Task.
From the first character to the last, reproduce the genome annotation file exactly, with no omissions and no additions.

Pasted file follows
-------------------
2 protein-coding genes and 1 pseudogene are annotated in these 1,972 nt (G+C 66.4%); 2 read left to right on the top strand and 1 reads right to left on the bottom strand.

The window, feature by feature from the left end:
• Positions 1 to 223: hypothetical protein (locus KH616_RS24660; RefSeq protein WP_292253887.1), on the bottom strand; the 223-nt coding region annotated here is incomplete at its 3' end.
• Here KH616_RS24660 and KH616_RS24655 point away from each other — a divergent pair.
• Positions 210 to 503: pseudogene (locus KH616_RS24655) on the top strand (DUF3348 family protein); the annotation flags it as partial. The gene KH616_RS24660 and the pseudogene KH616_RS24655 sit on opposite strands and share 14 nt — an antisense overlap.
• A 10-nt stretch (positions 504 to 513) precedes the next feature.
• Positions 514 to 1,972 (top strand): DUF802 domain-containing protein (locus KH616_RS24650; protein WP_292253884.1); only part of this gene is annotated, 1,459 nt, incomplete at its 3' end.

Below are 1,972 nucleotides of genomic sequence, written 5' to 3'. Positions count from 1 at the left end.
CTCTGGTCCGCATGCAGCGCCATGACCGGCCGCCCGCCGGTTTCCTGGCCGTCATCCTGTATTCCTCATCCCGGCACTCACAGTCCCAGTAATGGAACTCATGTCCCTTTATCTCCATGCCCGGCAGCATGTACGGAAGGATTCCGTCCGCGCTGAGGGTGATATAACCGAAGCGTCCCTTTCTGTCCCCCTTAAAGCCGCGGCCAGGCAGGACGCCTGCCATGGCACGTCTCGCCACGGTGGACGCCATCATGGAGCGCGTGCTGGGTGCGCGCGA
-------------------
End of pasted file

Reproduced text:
2 protein-coding genes and 1 pseudogene are annotated in these 1,972 nt (G+C 66.4%); 2 read left to right on the top strand and 1 reads right to left on the bottom strand.

The window, feature by feature from the left end:
• Positions 1 to 223: hypothetical protein (locus KH616_RS24660; RefSeq protein WP_292253887.1), on the bottom strand; the 223-nt coding region annotated here is incomplete at its 3' end.
• Here KH616_RS24660 and KH616_RS24655 point away from each other — a divergent pair.
• Positions 210 to 503: pseudogene (locus KH616_RS24655) on the top strand (DUF3348 family protein); the annotation flags it as partial. The gene KH616_RS24660 and the pseudogene KH616_RS24655 sit on opposite strands and share 14 nt — an antisense overlap.
• A 10-nt stretch (positions 504 to 513) precedes the next feature.
• Positions 514 to 1,972 (top strand): DUF802 domain-containing protein (locus KH616_RS24650; protein WP_292253884.1); only part of this gene is annotated, 1,459 nt, incomplete at its 3' end.

Below are 1,972 nucleotides of genomic sequence, written 5' to 3'. Positions count from 1 at the left end.
CTCTGGTCCGCATGCAGCGCCATGACCGGCCGCCCGCCGGTTTCCTGGCCGTCATCCTGTATTCCTCATCCCGGCACTCACAGTCCCAGTAATGGAACTCATGTCCCTTTATCTCCATGCCCGGCAGCATGTACGGAAGGATTCCGTCCGCGCTGAGGGTGATATAACCGAAGCGTCCCTTTCTGTCCCCCTTAAAGCCGCGGCCAGGCAGGACGCCTGCCATGGCACGTCTCGCCACGGTGGACGCCATCATGGAGCGCGTGCTGGGTGCGCGCGA